The difficult bit done, I finished the tart by filling the cooled pastry case with halved raspberries and chopped mint, then making a ganache with dark chocolate, cream, glucose syrup and butter, to cover the fruit. With a few more raspberries arranged on top, the tart was ready for chilling and dragging over to the other side of London. I hear it went down well, in spite of a hangover’s ability to confuse the palate, rendering it impossible to distinguish between mint and basil…

Prettier than I remembered it!*

Prettier than I remembered it!*

 

Wonky pastry.*

Wonky pastry.*

 

 

*Photographs courtesy of Ian Johnstone – thanks!

One of the perks of knowing cakey people is the wonderful presents, like this one presented to me at my birthday party on Saturday by the lovely Helen from the Poppyseed Bakery (who I’m lucky enough to actually know):

l–r: apricot and almond flapjacks; millionaire's shortbread; personalised birthday cupcakes; brownies with white chocolate and raspberries; and chocolate tiffin

l–r: Apricot and almond flapjacks; millionaire's shortbread; personalised birthday cupcakes; brownies with white chocolate and raspberries; and chocolate tiffin

I got a lot of lovely presents for my birthday, but this really took the biscuit (you’ll have to allow me that one). The brownies, which were apparently inspired by the mention of some similar ones on this very blog, were the best I’ve ever had, and everything else was even more delicious for the unexpectedness of this perfect gift. Thanks, Helen!

Brave man that he is, my boyfriend baked me a birthday cake this year. Sensibly, he attempted to do this in secret to avoid the inevitable attack of control freakery from yours truly, but time and the unmistakeable scent of a baking chocolate cake got the better of him. He chose Rick Stein’s ‘gateau lyonnais’, a flourless chocolate cake made with chestnut purée and laced with rum. I can’t tell you much about how he did it, but I do know that it was utterly delicious and much lighter and softer than it looked. We ate the first slices with whipped cream, but I’ve now resorted to leaving a knife on the cake stand and whittling away at it as the fancy takes me.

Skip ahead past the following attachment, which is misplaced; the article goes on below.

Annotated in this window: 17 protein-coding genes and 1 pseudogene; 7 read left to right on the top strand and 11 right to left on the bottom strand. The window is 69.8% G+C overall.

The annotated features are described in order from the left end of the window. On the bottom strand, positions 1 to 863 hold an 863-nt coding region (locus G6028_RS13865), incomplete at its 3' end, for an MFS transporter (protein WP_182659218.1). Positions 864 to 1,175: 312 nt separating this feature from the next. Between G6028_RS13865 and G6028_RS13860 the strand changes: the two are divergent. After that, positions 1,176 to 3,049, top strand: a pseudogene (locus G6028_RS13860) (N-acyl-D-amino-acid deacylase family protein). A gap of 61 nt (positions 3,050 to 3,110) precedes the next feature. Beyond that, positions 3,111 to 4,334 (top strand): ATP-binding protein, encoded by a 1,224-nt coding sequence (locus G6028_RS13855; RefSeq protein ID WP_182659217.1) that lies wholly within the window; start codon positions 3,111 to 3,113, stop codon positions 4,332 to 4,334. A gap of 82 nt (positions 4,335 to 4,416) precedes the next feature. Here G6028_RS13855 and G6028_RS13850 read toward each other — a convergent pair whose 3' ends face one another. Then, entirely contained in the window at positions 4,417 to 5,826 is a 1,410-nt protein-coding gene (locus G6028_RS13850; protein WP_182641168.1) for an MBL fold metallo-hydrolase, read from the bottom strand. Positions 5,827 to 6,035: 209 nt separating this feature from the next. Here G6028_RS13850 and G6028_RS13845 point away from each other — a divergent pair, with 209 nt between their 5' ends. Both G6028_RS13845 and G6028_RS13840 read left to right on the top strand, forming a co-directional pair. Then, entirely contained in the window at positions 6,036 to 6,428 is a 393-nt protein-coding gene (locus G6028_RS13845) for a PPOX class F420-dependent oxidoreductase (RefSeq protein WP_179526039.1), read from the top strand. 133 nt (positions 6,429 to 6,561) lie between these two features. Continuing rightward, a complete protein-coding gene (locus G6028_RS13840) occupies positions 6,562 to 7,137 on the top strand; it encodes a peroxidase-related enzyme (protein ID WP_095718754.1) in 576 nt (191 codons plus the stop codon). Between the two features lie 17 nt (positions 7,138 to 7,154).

Chocolate heaven!

Chocolate heaven!

By happy coincidence, my dad’s birthday falls two days before my own. This has many advantages (which outweigh the struggle for birthday card display space that took place annually when I lived at home), chief among them being the opportunity for an extra-big birthday feast. This year, we ate at the Lake Isle in Uppingham, of which more to follow, but my contribution to the birthday weekend came in the shape of Nigella’s butterscotch layer cake. I’d made it before, but this time decided to follow Nigella’s advice for customisation and add a layer of sliced banana to the filling. My dad, who spent his childhood despising bananas with a passion before becoming slightly obsessed by them in later life, seemed pretty happy with the result: a rich sponge made with equal quantities of light muscovado and golden caster sugar for extra butterscotchiness, layered up with caramel cream cheese icing (not forgetting the banana).

The first step is to make the cream cheese icing, by dissolving caster sugar in water over a low heat, then boiling until darkly golden and whisking in double cream.

 

Boiling up the caramel

Boiling up the sugar syrup

 

The finished caramel, with cream added

The finished caramel, with cream added

Once cool, a cup of the caramel is beaten into an awful lot of cream cheese to make the filling and topping for the finished cake. A note of caution here: when checking to see if your caramel is sufficiently cool, do not, whatever you do, stick the whole of your little finger into the middle of the bowl. I speak from experience.